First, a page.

House of Echoes
Author: Brendan Duffy
Published By: Ballantine Books
Reviewed by Melissa Minners
When Ben Tierney moved his family to The Crofts, set in the mountains above a small upstate New York town called Swannhaven, he thought he was doing the right thing. There had been advantages to living in New York City, but a number of events conspired to make moving even more appealing. For one, Caroline's loss of a job thanks to the financial crumbling of the bank she worked for and the resultant nervous breakdown. For another, the bullying his son Charlie had faced in school, culminating in the Tierneys believing their son missing when the bullies locked him in the school basement. Ben's most recent book-writing attempts had produced next to nothing marketable. Then there was Bub, their youngest son and his future to consider.
So when Ben and his family had traveled to Swannhaven to see the parcel of land he had inherited from his grandmother and the local Sheriff had told him that the enormous mansion in the mountains that overlooked the town was for available for almost a steal, Ben jumped on the opportunity. Ben could see a story in the making with this historical construct and Caroline could see a project she could throw herself into - making this rundown, dated structure a comfy inn that people from all over the United States could enjoy.
Things started off well with Caroline making major improvements in the interior. Ben began making some friends out of the locals and found a school that Charlie could feel safe in. Thanks to the history of The Crofts and the town it looked over, Ben was finding a great deal of writing material for his next novel. Even Charlie had begun to come out of his shell, taking special interest in the woods surrounding his new home.
But things start getting strange when Ben begins finding mutilated animal carcasses in the woods. Caroline's moods, once manageable, begin to soar out of control. And Charlie, once so happy with their new home, was becoming introverted again, fearful of the woods he once loved so much. Even stranger are the townsfolk who have begun to take on a rundown, gaunt quality.
Ben's research had revealed some tragic moments in both Swannhaven and The Crofts' histories, but he had always figured the town to be filled with much-put-upon souls grown strong enough to weather any storm. What if he was wrong? What if the secrets of the town...of the very house which they now called home...the very things that drew him to this place as a source of positive change...what if they were the things that would tear his family apart?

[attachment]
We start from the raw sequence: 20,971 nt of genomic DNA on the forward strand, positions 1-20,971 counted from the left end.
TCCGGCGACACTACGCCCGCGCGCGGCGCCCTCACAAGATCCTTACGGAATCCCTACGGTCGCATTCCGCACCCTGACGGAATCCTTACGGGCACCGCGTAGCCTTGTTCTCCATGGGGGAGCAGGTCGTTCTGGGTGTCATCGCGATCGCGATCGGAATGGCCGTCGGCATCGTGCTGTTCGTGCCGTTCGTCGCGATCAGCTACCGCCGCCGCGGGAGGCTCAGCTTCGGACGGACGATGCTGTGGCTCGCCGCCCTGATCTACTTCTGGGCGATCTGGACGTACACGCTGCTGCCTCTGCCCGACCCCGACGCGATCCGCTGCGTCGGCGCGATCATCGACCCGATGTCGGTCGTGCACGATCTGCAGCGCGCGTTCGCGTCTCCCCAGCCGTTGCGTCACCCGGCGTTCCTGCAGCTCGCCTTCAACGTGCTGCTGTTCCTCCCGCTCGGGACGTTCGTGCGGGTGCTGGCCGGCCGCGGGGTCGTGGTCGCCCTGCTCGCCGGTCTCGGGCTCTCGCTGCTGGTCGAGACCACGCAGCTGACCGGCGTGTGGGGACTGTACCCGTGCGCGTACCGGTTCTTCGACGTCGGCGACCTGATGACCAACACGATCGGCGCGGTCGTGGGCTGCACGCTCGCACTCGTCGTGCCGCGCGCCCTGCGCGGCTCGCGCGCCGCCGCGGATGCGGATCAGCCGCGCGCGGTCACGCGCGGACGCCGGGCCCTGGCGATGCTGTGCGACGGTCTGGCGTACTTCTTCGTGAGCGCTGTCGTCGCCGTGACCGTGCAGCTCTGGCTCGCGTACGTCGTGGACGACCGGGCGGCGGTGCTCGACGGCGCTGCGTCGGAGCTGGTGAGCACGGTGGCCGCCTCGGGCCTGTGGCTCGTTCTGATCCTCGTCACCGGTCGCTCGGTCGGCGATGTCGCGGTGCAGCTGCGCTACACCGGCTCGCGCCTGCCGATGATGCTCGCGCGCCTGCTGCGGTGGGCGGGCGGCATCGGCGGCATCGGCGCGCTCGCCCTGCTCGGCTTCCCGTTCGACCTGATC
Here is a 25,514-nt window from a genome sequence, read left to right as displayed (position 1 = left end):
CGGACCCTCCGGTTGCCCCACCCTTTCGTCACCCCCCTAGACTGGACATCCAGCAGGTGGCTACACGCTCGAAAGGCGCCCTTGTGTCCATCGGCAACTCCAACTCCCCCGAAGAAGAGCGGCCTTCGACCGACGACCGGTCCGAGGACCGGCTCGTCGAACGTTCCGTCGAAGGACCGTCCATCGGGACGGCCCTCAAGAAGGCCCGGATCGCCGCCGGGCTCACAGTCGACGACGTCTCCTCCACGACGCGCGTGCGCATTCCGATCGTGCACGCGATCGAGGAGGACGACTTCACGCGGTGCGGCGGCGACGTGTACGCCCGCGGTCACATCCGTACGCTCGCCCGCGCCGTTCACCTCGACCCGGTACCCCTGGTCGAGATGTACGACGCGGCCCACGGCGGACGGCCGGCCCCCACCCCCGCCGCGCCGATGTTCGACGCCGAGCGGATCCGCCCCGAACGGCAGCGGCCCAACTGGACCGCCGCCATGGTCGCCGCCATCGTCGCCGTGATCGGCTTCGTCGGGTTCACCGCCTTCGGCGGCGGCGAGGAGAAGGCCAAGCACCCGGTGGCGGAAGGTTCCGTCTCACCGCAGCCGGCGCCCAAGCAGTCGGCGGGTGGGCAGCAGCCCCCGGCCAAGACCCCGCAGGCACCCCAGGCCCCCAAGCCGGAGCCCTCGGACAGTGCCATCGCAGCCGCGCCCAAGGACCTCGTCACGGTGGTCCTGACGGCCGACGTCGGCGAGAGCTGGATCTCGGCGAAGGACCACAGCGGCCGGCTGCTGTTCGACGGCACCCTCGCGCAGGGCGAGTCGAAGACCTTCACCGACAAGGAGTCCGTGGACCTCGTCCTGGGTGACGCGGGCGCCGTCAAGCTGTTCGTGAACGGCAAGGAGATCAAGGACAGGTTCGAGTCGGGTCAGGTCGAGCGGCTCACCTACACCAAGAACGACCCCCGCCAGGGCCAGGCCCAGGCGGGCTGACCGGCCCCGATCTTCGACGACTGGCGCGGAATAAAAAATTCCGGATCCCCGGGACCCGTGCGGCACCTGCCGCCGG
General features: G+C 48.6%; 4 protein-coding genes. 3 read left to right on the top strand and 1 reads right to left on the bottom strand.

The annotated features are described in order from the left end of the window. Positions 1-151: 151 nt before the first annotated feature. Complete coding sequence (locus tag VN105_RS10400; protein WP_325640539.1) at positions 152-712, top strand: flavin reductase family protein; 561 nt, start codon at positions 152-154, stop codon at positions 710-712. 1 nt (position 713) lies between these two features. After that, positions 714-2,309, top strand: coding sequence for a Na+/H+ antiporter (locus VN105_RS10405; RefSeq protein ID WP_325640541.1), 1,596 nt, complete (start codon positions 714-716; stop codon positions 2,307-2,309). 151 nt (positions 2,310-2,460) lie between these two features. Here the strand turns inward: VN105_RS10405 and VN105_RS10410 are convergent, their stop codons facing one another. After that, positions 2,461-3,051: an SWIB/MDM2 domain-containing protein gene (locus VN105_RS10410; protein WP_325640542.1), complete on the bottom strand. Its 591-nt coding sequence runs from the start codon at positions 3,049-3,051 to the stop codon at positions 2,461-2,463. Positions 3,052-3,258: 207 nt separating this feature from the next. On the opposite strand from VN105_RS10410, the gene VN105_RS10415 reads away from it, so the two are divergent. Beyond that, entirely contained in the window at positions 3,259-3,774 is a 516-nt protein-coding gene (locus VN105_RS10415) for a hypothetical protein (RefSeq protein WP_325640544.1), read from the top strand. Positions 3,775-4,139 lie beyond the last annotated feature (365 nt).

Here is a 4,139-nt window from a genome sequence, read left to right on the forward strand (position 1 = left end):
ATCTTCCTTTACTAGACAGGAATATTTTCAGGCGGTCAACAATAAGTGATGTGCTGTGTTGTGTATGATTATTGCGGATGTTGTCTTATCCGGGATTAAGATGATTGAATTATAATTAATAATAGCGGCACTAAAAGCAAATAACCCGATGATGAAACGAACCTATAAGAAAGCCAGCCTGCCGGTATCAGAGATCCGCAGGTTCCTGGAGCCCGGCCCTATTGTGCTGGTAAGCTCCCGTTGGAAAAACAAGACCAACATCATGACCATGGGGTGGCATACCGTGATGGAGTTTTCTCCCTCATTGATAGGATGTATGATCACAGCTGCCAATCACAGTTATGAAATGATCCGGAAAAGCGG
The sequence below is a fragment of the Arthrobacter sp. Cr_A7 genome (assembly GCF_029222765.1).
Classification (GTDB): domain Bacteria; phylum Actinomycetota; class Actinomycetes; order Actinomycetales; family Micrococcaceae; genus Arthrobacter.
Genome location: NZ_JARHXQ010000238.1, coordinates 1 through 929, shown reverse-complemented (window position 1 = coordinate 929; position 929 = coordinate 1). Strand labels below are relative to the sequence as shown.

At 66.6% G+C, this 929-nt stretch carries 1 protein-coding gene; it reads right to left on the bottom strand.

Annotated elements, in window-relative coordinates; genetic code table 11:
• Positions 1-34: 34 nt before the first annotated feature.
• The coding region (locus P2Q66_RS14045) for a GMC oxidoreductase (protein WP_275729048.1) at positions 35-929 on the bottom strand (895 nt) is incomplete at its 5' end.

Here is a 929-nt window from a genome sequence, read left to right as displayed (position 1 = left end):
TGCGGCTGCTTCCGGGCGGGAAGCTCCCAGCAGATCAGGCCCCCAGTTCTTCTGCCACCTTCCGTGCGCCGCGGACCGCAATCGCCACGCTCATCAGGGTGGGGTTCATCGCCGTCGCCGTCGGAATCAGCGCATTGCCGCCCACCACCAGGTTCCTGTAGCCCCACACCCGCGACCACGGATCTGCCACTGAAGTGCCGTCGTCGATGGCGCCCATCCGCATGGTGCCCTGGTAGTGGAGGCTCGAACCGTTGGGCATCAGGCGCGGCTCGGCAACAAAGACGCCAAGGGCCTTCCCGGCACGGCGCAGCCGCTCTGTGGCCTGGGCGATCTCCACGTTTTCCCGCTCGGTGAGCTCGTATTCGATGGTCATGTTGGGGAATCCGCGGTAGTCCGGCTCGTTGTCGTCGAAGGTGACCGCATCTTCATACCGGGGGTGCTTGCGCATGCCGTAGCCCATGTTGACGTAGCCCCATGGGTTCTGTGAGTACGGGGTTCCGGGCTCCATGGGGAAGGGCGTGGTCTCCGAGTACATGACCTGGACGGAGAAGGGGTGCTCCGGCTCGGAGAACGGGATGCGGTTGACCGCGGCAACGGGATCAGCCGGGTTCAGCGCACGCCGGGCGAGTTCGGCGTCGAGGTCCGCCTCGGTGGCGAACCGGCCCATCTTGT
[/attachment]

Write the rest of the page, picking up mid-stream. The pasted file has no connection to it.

House of Echoes is Brendan Duffy's first novel. I have to start this review with that statement, simply because it is extremely hard to believe. When I first started reading House of Echoes, I became incredibly immersed in the Tierney family, hoping that they could find their happiness in this new home, but knowing, just by the title, that this was not to be. I became invested in the Tierneys and thus, became just as interested in the history of the Crofts and Swannhaven. I wanted to know more, and as the mutilated animals began to appear and Charlie began to make a friend of an ominous presence in the woods, I needed to know more. So, this being his first novel, Brendan Duffy had somehow managed to create a family worth investing time in, worth getting to know and a mystery about the town and the home in which the Tierneys now lived that was tantalizing enough to retain interest.
But what I really loved about this book is that I couldn't figure out the shocking mystery until the very end. Was this a book about ghosts? With the addition of several letters from a young woman surviving the Winter Siege surrounded by Iroquois, was The Crofts built on a parcel of land that was holy to the Native Americans? Was there a demon haunting the area, attempting to rid The Crofts of human occupancy? Or was this a tale about monsters? Duffy kept me guessing until the very end, and even then, he threw in a variety of answers from the evil of humanity to the evils of the paranormal sort.
The ending of the story is a lesson of sorts. Without giving anything away, I can say that it is a lesson worth heeding. Some readers may be angry that the author doesn't entirely spell out all that happens to the Tierney family, but that's not important. It's the message of their journey that is and what Ben realizes after all of the turmoil.
House of Echoes is a fast-paced, engaging and well-written novel filled with twists and turns. Just when you think you know what is going on, the author throws you a curve and you have to adjust your way of thinking. If this is Brendan Duffy's first novel, I can't wait to see what other humdingers he has to throw at us. I'll certainly be looking for them now that I've read House of Echoes.